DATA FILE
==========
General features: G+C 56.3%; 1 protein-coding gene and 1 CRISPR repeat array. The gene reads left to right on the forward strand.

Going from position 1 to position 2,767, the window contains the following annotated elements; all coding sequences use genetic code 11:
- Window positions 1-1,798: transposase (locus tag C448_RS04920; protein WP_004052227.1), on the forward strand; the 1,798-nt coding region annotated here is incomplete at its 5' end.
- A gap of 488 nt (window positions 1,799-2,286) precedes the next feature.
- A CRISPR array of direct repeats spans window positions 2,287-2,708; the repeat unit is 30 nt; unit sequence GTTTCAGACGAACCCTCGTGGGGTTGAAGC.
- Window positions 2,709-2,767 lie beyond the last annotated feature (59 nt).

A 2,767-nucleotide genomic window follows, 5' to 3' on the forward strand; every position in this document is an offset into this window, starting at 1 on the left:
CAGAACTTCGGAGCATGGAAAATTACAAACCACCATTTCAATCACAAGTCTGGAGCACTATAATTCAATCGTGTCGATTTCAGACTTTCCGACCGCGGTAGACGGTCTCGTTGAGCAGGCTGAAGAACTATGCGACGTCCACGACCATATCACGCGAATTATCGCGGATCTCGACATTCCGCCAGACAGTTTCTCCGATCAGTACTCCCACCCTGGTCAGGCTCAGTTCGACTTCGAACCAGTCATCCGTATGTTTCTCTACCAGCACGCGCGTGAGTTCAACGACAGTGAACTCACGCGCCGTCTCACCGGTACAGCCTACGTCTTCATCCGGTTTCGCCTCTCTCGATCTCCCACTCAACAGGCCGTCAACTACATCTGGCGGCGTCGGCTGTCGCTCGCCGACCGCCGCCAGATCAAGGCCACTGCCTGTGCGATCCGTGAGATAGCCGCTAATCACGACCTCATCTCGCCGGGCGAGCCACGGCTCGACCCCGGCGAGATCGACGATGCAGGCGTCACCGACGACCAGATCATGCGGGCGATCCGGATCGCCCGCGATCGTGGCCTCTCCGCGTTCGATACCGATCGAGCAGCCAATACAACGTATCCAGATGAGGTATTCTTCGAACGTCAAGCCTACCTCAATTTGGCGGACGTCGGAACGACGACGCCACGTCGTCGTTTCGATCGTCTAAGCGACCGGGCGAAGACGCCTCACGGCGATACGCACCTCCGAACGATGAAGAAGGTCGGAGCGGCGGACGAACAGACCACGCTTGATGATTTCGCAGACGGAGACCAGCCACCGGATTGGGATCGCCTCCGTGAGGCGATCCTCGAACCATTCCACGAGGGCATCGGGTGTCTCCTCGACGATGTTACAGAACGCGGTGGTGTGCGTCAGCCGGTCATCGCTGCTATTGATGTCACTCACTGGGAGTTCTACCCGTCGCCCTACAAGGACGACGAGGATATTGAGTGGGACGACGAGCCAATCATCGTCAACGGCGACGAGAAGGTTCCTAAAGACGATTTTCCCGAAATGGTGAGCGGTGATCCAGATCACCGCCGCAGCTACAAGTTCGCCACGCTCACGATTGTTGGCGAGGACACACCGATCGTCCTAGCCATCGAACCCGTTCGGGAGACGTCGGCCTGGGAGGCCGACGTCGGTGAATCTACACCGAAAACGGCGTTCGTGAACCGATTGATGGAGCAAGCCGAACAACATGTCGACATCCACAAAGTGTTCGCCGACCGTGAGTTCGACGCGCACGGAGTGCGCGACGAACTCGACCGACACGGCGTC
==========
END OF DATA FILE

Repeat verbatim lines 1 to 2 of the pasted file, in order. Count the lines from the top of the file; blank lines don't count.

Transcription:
General features: G+C 56.3%; 1 protein-coding gene and 1 CRISPR repeat array. The gene reads left to right on the forward strand.

Going from position 1 to position 2,767, the window contains the following annotated elements; all coding sequences use genetic code 11: